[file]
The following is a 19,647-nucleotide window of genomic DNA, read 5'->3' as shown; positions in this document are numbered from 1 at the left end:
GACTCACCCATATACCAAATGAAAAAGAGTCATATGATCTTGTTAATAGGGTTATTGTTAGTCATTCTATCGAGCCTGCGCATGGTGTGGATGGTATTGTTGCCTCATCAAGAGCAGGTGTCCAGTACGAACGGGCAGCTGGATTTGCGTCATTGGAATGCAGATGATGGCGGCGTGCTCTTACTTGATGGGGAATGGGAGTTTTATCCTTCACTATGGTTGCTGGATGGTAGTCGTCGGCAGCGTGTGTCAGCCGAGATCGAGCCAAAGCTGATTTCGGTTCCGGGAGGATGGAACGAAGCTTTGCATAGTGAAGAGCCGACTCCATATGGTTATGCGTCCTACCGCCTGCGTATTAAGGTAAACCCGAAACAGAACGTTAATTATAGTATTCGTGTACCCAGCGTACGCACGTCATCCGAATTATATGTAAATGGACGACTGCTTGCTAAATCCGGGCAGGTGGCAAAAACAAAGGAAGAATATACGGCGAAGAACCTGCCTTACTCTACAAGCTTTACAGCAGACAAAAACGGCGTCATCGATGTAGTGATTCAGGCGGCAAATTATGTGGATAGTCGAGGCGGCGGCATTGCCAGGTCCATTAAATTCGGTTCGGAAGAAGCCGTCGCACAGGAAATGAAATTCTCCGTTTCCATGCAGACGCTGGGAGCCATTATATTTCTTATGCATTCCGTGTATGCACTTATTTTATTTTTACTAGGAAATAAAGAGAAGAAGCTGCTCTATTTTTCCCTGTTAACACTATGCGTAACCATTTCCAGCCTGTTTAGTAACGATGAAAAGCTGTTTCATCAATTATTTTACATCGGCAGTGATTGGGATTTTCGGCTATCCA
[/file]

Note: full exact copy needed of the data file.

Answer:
The following is a 19,647-nucleotide window of genomic DNA, read 5'->3' as shown; positions in this document are numbered from 1 at the left end:
GACTCACCCATATACCAAATGAAAAAGAGTCATATGATCTTGTTAATAGGGTTATTGTTAGTCATTCTATCGAGCCTGCGCATGGTGTGGATGGTATTGTTGCCTCATCAAGAGCAGGTGTCCAGTACGAACGGGCAGCTGGATTTGCGTCATTGGAATGCAGATGATGGCGGCGTGCTCTTACTTGATGGGGAATGGGAGTTTTATCCTTCACTATGGTTGCTGGATGGTAGTCGTCGGCAGCGTGTGTCAGCCGAGATCGAGCCAAAGCTGATTTCGGTTCCGGGAGGATGGAACGAAGCTTTGCATAGTGAAGAGCCGACTCCATATGGTTATGCGTCCTACCGCCTGCGTATTAAGGTAAACCCGAAACAGAACGTTAATTATAGTATTCGTGTACCCAGCGTACGCACGTCATCCGAATTATATGTAAATGGACGACTGCTTGCTAAATCCGGGCAGGTGGCAAAAACAAAGGAAGAATATACGGCGAAGAACCTGCCTTACTCTACAAGCTTTACAGCAGACAAAAACGGCGTCATCGATGTAGTGATTCAGGCGGCAAATTATGTGGATAGTCGAGGCGGCGGCATTGCCAGGTCCATTAAATTCGGTTCGGAAGAAGCCGTCGCACAGGAAATGAAATTCTCCGTTTCCATGCAGACGCTGGGAGCCATTATATTTCTTATGCATTCCGTGTATGCACTTATTTTATTTTTACTAGGAAATAAAGAGAAGAAGCTGCTCTATTTTTCCCTGTTAACACTATGCGTAACCATTTCCAGCCTGTTTAGTAACGATGAAAAGCTGTTTCATCAATTATTTTACATCGGCAGTGATTGGGATTTTCGGCTATCCA